Tuesday, March 31, 2009

Estate Planning In The Popular Press, Part II

In an earlier post (you can link to it here), we highlighted several recent articles that discuss the important of estate planning.

In a February 25, 2009 article for the New York Times (you can link to it here), Deborah Jacobs highlights a particular issue that may adversely affect couples' estate plans. The issue is related to the increase, as of January 1, 2009, of the "exemption equivalent" (which refers to the amount that may be left to persons other than your spouse free of estate tax) from $2.0 million to $3.5 million.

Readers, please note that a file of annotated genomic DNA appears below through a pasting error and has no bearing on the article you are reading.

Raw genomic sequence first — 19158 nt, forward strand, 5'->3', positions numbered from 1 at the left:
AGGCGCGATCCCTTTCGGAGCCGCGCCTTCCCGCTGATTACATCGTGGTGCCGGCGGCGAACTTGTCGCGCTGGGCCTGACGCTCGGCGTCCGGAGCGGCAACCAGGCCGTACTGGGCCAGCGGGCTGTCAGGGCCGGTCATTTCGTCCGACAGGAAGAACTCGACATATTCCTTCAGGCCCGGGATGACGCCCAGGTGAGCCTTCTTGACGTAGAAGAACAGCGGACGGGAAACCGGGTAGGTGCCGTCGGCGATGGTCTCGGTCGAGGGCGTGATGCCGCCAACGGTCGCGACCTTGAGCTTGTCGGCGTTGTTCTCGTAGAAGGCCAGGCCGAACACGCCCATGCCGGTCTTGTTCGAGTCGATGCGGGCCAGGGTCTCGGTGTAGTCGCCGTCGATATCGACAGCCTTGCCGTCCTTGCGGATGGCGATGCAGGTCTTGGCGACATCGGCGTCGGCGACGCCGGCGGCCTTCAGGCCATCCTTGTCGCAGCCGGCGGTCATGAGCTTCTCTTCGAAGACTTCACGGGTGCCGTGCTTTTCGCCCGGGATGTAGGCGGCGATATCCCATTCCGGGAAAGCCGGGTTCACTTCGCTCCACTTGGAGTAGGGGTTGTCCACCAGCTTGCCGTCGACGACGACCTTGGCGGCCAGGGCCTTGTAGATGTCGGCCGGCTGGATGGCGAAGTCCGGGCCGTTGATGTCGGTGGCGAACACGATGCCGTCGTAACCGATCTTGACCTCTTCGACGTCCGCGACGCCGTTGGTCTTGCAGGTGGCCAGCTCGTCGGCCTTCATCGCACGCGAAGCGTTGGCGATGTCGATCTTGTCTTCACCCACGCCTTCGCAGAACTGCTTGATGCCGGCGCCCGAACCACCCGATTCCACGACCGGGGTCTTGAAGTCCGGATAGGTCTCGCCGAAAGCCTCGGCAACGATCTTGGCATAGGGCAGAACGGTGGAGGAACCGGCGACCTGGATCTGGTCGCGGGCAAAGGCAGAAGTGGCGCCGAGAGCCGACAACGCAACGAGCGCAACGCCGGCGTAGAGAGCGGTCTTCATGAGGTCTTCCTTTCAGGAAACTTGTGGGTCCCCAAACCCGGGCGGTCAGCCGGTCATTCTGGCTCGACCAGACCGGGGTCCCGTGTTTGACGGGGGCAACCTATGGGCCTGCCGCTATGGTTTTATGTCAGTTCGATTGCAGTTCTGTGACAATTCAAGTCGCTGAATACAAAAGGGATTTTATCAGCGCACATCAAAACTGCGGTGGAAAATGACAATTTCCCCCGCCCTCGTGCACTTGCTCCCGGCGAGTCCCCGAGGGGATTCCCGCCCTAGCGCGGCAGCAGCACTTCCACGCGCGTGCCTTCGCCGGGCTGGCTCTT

Many tax-planning wills (or trusts) include language that maximizes the amount of a deceased individual's estate that can, ultimately, pass free of estate tax by establishing a "credit shelter" or "bypass" trust. This "maximization" is often accomplished by inclusion of a formula, included in the will, that is based on the then-current amount of the exemption equivalent. The combination of (1) formula language in one's will or trust plus (2) the now significantly higher amount of the exemption equivalent, means that there is a potential that a larger percentage (than was originally intended, when the exemption equivalent was lower) of the deceased individual's property will be left in trust -- with strings attached -- rather than outright to the surviving spouse.